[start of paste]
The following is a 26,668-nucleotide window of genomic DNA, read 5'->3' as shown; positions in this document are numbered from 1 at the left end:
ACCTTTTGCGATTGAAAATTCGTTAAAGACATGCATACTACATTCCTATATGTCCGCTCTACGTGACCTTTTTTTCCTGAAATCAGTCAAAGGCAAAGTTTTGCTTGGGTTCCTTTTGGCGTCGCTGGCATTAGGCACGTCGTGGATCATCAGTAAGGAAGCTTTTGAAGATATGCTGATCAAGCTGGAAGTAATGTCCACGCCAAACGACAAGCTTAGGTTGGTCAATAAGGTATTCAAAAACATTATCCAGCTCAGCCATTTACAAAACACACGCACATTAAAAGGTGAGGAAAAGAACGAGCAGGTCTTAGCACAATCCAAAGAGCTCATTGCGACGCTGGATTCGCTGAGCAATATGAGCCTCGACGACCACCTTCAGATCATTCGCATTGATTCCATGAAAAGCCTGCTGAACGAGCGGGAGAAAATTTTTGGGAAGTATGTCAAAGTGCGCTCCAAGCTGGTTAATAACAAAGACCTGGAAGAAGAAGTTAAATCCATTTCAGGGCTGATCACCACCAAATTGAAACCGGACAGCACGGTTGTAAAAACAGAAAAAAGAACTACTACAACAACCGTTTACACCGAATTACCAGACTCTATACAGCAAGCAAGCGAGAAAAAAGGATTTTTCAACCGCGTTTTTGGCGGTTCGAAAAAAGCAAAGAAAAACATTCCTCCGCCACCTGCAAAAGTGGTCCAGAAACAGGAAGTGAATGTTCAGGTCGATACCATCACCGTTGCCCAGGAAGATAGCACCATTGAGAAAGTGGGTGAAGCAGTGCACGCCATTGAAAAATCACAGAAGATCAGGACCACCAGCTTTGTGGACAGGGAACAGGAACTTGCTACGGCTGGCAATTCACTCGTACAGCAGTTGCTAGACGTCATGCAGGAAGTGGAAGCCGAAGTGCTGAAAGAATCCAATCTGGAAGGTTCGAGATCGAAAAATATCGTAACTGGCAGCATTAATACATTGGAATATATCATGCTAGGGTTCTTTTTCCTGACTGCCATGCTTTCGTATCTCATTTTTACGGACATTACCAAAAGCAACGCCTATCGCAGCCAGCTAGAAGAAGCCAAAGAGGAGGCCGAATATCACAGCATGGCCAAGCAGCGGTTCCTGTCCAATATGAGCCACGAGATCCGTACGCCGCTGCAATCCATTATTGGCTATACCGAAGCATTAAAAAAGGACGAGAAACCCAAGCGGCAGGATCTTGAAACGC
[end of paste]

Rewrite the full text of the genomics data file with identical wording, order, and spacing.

The following is a 26,668-nucleotide window of genomic DNA, read 5'->3' as shown; positions in this document are numbered from 1 at the left end:
ACCTTTTGCGATTGAAAATTCGTTAAAGACATGCATACTACATTCCTATATGTCCGCTCTACGTGACCTTTTTTTCCTGAAATCAGTCAAAGGCAAAGTTTTGCTTGGGTTCCTTTTGGCGTCGCTGGCATTAGGCACGTCGTGGATCATCAGTAAGGAAGCTTTTGAAGATATGCTGATCAAGCTGGAAGTAATGTCCACGCCAAACGACAAGCTTAGGTTGGTCAATAAGGTATTCAAAAACATTATCCAGCTCAGCCATTTACAAAACACACGCACATTAAAAGGTGAGGAAAAGAACGAGCAGGTCTTAGCACAATCCAAAGAGCTCATTGCGACGCTGGATTCGCTGAGCAATATGAGCCTCGACGACCACCTTCAGATCATTCGCATTGATTCCATGAAAAGCCTGCTGAACGAGCGGGAGAAAATTTTTGGGAAGTATGTCAAAGTGCGCTCCAAGCTGGTTAATAACAAAGACCTGGAAGAAGAAGTTAAATCCATTTCAGGGCTGATCACCACCAAATTGAAACCGGACAGCACGGTTGTAAAAACAGAAAAAAGAACTACTACAACAACCGTTTACACCGAATTACCAGACTCTATACAGCAAGCAAGCGAGAAAAAAGGATTTTTCAACCGCGTTTTTGGCGGTTCGAAAAAAGCAAAGAAAAACATTCCTCCGCCACCTGCAAAAGTGGTCCAGAAACAGGAAGTGAATGTTCAGGTCGATACCATCACCGTTGCCCAGGAAGATAGCACCATTGAGAAAGTGGGTGAAGCAGTGCACGCCATTGAAAAATCACAGAAGATCAGGACCACCAGCTTTGTGGACAGGGAACAGGAACTTGCTACGGCTGGCAATTCACTCGTACAGCAGTTGCTAGACGTCATGCAGGAAGTGGAAGCCGAAGTGCTGAAAGAATCCAATCTGGAAGGTTCGAGATCGAAAAATATCGTAACTGGCAGCATTAATACATTGGAATATATCATGCTAGGGTTCTTTTTCCTGACTGCCATGCTTTCGTATCTCATTTTTACGGACATTACCAAAAGCAACGCCTATCGCAGCCAGCTAGAAGAAGCCAAAGAGGAGGCCGAATATCACAGCATGGCCAAGCAGCGGTTCCTGTCCAATATGAGCCACGAGATCCGTACGCCGCTGCAATCCATTATTGGCTATACCGAAGCATTAAAAAAGGACGAGAAACCCAAGCGGCAGGATCTTGAAACGC